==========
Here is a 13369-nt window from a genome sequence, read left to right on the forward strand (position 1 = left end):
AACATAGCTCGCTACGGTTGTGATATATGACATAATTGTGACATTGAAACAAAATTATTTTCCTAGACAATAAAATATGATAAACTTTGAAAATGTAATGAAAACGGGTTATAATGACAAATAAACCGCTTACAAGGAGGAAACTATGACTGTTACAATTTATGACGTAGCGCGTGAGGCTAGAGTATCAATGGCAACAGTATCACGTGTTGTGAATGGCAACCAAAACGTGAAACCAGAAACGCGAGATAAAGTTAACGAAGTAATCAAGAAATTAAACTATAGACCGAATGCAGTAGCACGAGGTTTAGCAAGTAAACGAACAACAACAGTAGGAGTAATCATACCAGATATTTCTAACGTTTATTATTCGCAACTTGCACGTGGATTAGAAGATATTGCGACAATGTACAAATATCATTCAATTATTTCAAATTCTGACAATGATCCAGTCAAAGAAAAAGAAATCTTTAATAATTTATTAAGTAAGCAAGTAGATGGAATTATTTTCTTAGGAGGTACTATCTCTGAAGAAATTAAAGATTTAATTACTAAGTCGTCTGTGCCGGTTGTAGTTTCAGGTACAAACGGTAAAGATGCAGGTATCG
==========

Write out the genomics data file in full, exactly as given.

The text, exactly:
Here is a 13369-nt window from a genome sequence, read left to right on the forward strand (position 1 = left end):
AACATAGCTCGCTACGGTTGTGATATATGACATAATTGTGACATTGAAACAAAATTATTTTCCTAGACAATAAAATATGATAAACTTTGAAAATGTAATGAAAACGGGTTATAATGACAAATAAACCGCTTACAAGGAGGAAACTATGACTGTTACAATTTATGACGTAGCGCGTGAGGCTAGAGTATCAATGGCAACAGTATCACGTGTTGTGAATGGCAACCAAAACGTGAAACCAGAAACGCGAGATAAAGTTAACGAAGTAATCAAGAAATTAAACTATAGACCGAATGCAGTAGCACGAGGTTTAGCAAGTAAACGAACAACAACAGTAGGAGTAATCATACCAGATATTTCTAACGTTTATTATTCGCAACTTGCACGTGGATTAGAAGATATTGCGACAATGTACAAATATCATTCAATTATTTCAAATTCTGACAATGATCCAGTCAAAGAAAAAGAAATCTTTAATAATTTATTAAGTAAGCAAGTAGATGGAATTATTTTCTTAGGAGGTACTATCTCTGAAGAAATTAAAGATTTAATTACTAAGTCGTCTGTGCCGGTTGTAGTTTCAGGTACAAACGGTAAAGATGCAGGTATCG